611.5131/748d: Telegram

The Secretary of State to the Chargé in France (Armour)

367. Department has today made public summary of communication set forth [in] Department’s 361, October 16, 9 p.m. Please inform Foreign Office that it was deemed necessary to do so in view of garbled reports appearing in the press concerning this Government’s communication.

Department’s statement also contained the following comment:

“The Government of the United States made no request to the French Government that American customs agents be given the right to ask French business men to submit their private books and records.

“It has been stated in press reports from Paris that American customs authorities have been making it a practice to appraise goods on the basis of cost of production of similar goods in the United States. This is entirely incorrect. Apparently these reports have reference to determination of ‘United States value’ in cases where appraisers are unable to satisfy themselves as to value in the country from which the goods are exported to the United States. ‘United States value’ is a technical term which, as defined in Section 402 of the Tariff Act of 1922,28 is an approximation of foreign value, since it is calculated by deducting from the wholesale price in the United States the amount of duty payable, cost of transportation, insurance and other necessary expenses from place of shipment to place of delivery, and an allowance for commissions, profits and general expenses. United States value, in view of these deductions, is obviously much lower than the selling price of imported goods in the United States.

[Page 830]

“Since the French Government objected to investigations of private books and records in France by American Treasury agents, American appraisers occasionally are not able to obtain suitable data as to foreign or export value, and necessarily must place some further reliance on United States value. The Department of State is advised, however, that there is no reason to believe that any considerable amount of increased valuations has thereby resulted. Ordinarily foreign or export values can be ascertained to the satisfaction of appraising officers.”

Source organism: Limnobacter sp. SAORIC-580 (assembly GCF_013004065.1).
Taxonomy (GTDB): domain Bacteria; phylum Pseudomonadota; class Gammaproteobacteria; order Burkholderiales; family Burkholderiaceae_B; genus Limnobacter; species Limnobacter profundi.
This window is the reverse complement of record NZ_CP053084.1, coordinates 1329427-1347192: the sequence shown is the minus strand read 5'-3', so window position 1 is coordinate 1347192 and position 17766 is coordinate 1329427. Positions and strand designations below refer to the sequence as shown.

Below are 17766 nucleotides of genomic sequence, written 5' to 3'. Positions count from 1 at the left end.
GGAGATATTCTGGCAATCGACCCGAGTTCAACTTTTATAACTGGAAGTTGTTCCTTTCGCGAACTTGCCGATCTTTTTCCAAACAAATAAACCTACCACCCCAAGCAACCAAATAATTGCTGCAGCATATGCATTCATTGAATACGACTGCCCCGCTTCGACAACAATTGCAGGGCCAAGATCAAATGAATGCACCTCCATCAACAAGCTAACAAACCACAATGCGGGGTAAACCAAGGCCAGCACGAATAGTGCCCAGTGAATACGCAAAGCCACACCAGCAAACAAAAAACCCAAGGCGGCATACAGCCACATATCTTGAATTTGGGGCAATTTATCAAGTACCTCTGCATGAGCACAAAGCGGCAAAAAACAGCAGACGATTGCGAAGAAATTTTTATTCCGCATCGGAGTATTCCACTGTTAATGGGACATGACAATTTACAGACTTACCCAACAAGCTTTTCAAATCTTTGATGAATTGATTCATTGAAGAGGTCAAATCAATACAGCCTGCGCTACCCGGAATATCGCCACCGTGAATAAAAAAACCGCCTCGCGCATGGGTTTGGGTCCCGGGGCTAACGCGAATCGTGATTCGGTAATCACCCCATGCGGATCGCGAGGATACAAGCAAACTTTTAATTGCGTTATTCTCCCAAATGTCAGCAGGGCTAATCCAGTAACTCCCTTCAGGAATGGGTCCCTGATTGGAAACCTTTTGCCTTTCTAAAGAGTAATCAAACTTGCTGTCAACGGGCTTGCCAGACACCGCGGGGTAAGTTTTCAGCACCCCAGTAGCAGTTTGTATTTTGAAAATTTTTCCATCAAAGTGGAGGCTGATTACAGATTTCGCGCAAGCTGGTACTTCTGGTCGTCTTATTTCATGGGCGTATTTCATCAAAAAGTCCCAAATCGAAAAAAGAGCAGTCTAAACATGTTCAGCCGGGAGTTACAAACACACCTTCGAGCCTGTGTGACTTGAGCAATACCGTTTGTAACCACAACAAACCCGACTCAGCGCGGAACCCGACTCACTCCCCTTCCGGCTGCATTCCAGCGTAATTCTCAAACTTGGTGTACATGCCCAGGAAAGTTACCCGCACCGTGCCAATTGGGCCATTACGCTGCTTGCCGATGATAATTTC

In connection with the foregoing Department points out for your information that cigarette paper case, which has attracted more attention than all others, originated prior to understanding limiting activities of Treasury agents in France.

Press reports that the United States has requested France to allow Treasury agents to operate on lines on which they operated prior to understanding reached last fall obviously are distortion of oral statement you were authorized to make pursuant to Department’s 361. The latter instructions were sent you, not because this Government has any particular interest in such an arrangement, but rather in view of intimations by French officials that the French Government might welcome a procedure intermediate between that abandoned last fall and the present arrangements. The oral statement merely indicated that the United States would be favorably disposed toward such a proposal if France cared to make it. On these facts, it is the more regrettable that the French Government has permitted garbled reports of your oral conversations to become current to the effect that the United States wishes to reopen this question. Unless you see objection you should orally so inform the Foreign Office.

  1. 42 Stat. 949.